Appearing on ABC News' "This Week with George Stephanopoulos" Sunday -- one day before the fifth anniversary of the Sept. 11 attacks -- Kean said despite the $750 billion spent by the United States to fight terrorism, the threat still exists and will likely continue to do so for generations.
"They plan over long periods of time." Kean said. "And it is a generational threat. It's something, unfortunately, our children and maybe even our grandchildren will be dealing with."
Kean also defended ABC's upcoming "The Path to 9/11" -- which has been attacked by former Clinton administration officials for what they say are inaccuracies and distortions of the commission's report -- saying the mini-series will make a contribution to people's understanding of the attacks.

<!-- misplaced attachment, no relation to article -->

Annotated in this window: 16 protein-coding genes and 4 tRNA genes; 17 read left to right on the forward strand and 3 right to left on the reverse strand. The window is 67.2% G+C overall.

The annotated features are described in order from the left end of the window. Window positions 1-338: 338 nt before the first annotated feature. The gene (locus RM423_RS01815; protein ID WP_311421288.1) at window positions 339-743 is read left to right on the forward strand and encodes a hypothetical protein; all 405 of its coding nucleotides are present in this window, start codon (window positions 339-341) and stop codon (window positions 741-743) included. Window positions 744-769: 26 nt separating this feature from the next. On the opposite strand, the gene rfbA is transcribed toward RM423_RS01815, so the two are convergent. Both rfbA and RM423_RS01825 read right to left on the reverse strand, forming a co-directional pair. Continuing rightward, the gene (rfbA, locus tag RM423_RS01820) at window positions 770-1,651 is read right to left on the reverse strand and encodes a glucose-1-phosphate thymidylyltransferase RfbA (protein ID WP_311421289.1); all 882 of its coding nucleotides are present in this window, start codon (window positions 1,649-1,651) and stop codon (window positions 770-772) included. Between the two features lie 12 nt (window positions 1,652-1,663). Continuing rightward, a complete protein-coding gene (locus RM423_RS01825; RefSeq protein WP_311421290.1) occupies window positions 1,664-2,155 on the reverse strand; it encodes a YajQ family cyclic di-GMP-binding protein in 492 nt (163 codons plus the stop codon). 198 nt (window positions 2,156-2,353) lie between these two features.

A Republican, Kean was the only commission member consulted for the mini-series, which claims to be based on the commission's report.
"If people blame Bill Clinton (for the Sept. 11 attacks) after seeing this, then the mini-series will have failed," Kean said. "That's wrong and it shouldn't happen."
Jamie Gorelick, a Clinton deputy attorney general and a Democratic member of the commission, said the administration does not distribute the $715 billion based on risk. "I mean, if you don't give the funds out based on risk and you instead give it out on politics or some formula that gives Wyoming more than New York City, you know, you are wasting money," she said.
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